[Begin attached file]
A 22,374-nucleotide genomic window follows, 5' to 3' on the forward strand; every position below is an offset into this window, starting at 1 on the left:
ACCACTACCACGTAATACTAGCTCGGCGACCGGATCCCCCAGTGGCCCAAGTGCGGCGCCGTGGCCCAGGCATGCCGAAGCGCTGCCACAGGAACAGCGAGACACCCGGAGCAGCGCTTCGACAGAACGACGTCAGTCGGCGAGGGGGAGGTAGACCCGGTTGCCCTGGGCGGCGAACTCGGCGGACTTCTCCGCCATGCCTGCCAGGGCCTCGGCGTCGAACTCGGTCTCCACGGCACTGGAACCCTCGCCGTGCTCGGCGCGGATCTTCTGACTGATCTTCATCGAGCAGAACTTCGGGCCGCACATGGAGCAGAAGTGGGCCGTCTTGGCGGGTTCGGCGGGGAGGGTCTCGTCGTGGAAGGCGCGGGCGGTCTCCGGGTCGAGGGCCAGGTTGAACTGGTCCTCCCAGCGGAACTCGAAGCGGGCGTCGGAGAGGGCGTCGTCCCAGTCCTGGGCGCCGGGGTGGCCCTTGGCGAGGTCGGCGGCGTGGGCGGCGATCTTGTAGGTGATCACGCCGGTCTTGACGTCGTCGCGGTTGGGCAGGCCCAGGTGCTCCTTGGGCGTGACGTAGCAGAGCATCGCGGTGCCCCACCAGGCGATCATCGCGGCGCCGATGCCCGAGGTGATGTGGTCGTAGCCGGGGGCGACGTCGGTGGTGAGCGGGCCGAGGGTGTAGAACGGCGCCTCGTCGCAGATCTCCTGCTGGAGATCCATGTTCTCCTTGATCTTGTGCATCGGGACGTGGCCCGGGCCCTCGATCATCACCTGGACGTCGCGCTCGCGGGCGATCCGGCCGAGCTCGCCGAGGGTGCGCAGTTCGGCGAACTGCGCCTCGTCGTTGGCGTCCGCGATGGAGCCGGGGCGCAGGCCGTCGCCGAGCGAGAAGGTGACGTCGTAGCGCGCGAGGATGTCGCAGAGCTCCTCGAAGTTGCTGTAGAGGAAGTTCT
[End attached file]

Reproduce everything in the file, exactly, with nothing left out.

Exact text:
A 22,374-nucleotide genomic window follows, 5' to 3' on the forward strand; every position below is an offset into this window, starting at 1 on the left:
ACCACTACCACGTAATACTAGCTCGGCGACCGGATCCCCCAGTGGCCCAAGTGCGGCGCCGTGGCCCAGGCATGCCGAAGCGCTGCCACAGGAACAGCGAGACACCCGGAGCAGCGCTTCGACAGAACGACGTCAGTCGGCGAGGGGGAGGTAGACCCGGTTGCCCTGGGCGGCGAACTCGGCGGACTTCTCCGCCATGCCTGCCAGGGCCTCGGCGTCGAACTCGGTCTCCACGGCACTGGAACCCTCGCCGTGCTCGGCGCGGATCTTCTGACTGATCTTCATCGAGCAGAACTTCGGGCCGCACATGGAGCAGAAGTGGGCCGTCTTGGCGGGTTCGGCGGGGAGGGTCTCGTCGTGGAAGGCGCGGGCGGTCTCCGGGTCGAGGGCCAGGTTGAACTGGTCCTCCCAGCGGAACTCGAAGCGGGCGTCGGAGAGGGCGTCGTCCCAGTCCTGGGCGCCGGGGTGGCCCTTGGCGAGGTCGGCGGCGTGGGCGGCGATCTTGTAGGTGATCACGCCGGTCTTGACGTCGTCGCGGTTGGGCAGGCCCAGGTGCTCCTTGGGCGTGACGTAGCAGAGCATCGCGGTGCCCCACCAGGCGATCATCGCGGCGCCGATGCCCGAGGTGATGTGGTCGTAGCCGGGGGCGACGTCGGTGGTGAGCGGGCCGAGGGTGTAGAACGGCGCCTCGTCGCAGATCTCCTGCTGGAGATCCATGTTCTCCTTGATCTTGTGCATCGGGACGTGGCCCGGGCCCTCGATCATCACCTGGACGTCGCGCTCGCGGGCGATCCGGCCGAGCTCGCCGAGGGTGCGCAGTTCGGCGAACTGCGCCTCGTCGTTGGCGTCCGCGATGGAGCCGGGGCGCAGGCCGTCGCCGAGCGAGAAGGTGACGTCGTAGCGCGCGAGGATGTCGCAGAGCTCCTCGAAGTTGCTGTAGAGGAAGTTCT